Each week we’ll take a step back into the history of Great Bend through the eyes of reporters past. We’ll reacquaint you with what went into creating the Great Bend of today, and do our best to update you on what “the rest of the story” turned out to be.
While the arrival of the June 29, 1927, first flight from San Francisco to Hawaii was historic, it wasn’t the only newsworthy flight being attempted that week. A monoplane piloted by Commander Richard Byrd would also fly from New York to France, making a historic transAtlantic flight too. It would not be a first for transoceanic flight, but the number of men in the plane, four, was noteworthy.
The flight race was a closely followed story in the Great Bend Tribune. On the morning Byrd announced the identity of the fourth man, Berat Balchen, a former Norwegian Naval Officer, he had this to say:
“I decided to take a fourth man in order to demonstrate that such number can be carried on a transoceanic flight. I would like to call the fourth man a passenger, but Balchen is so useful that in effect at least he will be an important member of the crew and deserves to go along because of all the help he has given us and because he has proved himself to be a man.”
Earlier in the week, the Great Bend Tribune carried a report that Secretary of War Dwight Davis authorized the 2,407 mile non-stop flight from San Francisco to Honolulu, and that Lt. Lester Maitland and Albert Hegenberger would be the pilots. At that time, it was announced a date of departure had not been fixed, but it was expected to occur sometime in July.
But by June 27, it was reported that “Army, Navy and civilian aviators moved swiftly today preparing for the aerial conquest of the Pacific between San Francisco and Honolulu.”
That’s because glory-seeking Ernie Smith, an air-mail flier, was “racing preparations to beat his competitors to the take-off in the 2,400- mile non-stop flight, working throughout Saturday night to have his plane on the ground at the Oakland municipal airport Sunday for the finishing construction touches, and then the getaway.”
In addition, it was reported that a California aviator, Richard Grace, was also preparing to carry the colors of his naval friends across the expanse.
The next day, both the Maitland and Smith planes started out on their flights, but Smith had to turn around due to a broken windshield, putting him behind by hours.
Meanwhile, reports from New York stated the Byrd flight to France was delayed due to weather, and would not leave for another day. That same day, Maitland made it to Honolulu. They were greeted by excited onlookers and gun salutes when they landed on the rain soaked air strip and then taxied to the review stand. The trip took 25 hours, 43 minutes. Today, that same flight, at a speed of 500 mph, takes four hours and 54 minutes. This, according to the website travelmath.com.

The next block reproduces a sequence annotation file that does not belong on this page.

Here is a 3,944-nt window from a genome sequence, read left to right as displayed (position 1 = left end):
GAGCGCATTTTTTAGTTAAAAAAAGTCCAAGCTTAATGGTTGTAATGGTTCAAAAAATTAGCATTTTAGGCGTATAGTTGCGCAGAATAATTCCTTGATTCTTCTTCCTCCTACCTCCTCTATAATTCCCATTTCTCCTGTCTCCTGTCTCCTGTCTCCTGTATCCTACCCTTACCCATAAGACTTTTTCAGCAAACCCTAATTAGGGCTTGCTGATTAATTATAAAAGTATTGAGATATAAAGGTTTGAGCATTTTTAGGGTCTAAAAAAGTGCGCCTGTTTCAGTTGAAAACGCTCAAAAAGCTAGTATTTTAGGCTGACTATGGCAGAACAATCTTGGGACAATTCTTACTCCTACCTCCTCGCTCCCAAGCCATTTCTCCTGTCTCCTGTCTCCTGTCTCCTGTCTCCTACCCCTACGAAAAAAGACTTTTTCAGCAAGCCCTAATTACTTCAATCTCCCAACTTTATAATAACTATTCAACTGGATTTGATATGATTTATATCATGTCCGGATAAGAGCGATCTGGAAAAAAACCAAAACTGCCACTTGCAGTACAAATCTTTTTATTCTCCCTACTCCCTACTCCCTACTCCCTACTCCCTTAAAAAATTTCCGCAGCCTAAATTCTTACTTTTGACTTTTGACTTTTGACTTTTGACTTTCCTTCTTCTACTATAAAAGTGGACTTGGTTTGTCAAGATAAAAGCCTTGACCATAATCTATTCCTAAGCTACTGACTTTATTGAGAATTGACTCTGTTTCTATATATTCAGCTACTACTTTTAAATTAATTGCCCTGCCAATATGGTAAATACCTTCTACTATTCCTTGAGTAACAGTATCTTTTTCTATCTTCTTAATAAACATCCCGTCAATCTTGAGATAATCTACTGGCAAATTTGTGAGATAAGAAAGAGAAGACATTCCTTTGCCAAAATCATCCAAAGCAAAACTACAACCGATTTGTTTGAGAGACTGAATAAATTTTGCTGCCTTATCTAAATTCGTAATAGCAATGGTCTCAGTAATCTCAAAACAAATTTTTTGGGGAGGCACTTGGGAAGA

Fireworks for sale
In 1927, the City of Great Bend ordinances were a lot more lenient toward fireworks than they are today. The Monday, June 25, 1927 Tribune reported there would be a 10-day period for Fourth of July.
“Resounding booms, ear-splitting cracks, and the staccato notes of cap guns firing were heard on Great Bend streets this morning for the local merchants displayed and started selling Fourth of July supplies. A city ordinance states that firecrackers, cap pistols, caps, snakes-in-the-grass, torpedoes and all of the other noise making apparatus used on the Fourth can be placed on sale from June 25 to July 6 inclusive and that before and after that time it is unlawful for them to be sold or used.
“Great Bend kids were happy today and many of them were taking advantage of the few days of the year when they can fire cap pistols and set off firecrackers without being in fear that Marshal Ed Robinson will pay them a visit. The drug stores reported that their stock was being diminished almost as soon as they had placed the first firecracker on display and that every youngster in town seemed to have heard about it in a short time.
“For many years all kinds of fireworks were prohibited in Great Bend, but people would buy them in nearby towns and bring them here and celebrate anyway. So on June 5, 1922, the city adopted the ordinance which allowed fireworks for the 10-day period. No firecrackers over 3 inches are allowed to be sold and skyrockets, roman candles, bombs and other combustibles which go in the air are prohibited. The city will allow these to be fired at celebrations providing they will be 1,000 feet from any building and permission is granted by the city council. The fine for violation of any of the clauses in the ordinance is from $5 to $100.
“Miniature battles, Indian massacres and all other kind of killings will be staged for 10 days in the streets and yards of Great Bend and the kids will have the time of their lives. ... This is the kids’ time and they are already making the most of it.”
Fast forward to today. Fireworks went on sale in the county at 10 a.m., Monday, June 27, and will end at 10 p.m. on July 4. Fireworks are only allowed to be discharged within the Great Bend city limits from 10 a.m. to midnight on July 4. Also, it is unlawful to set off fireworks near vehicles and animals. Then, as now, caution was and is advised.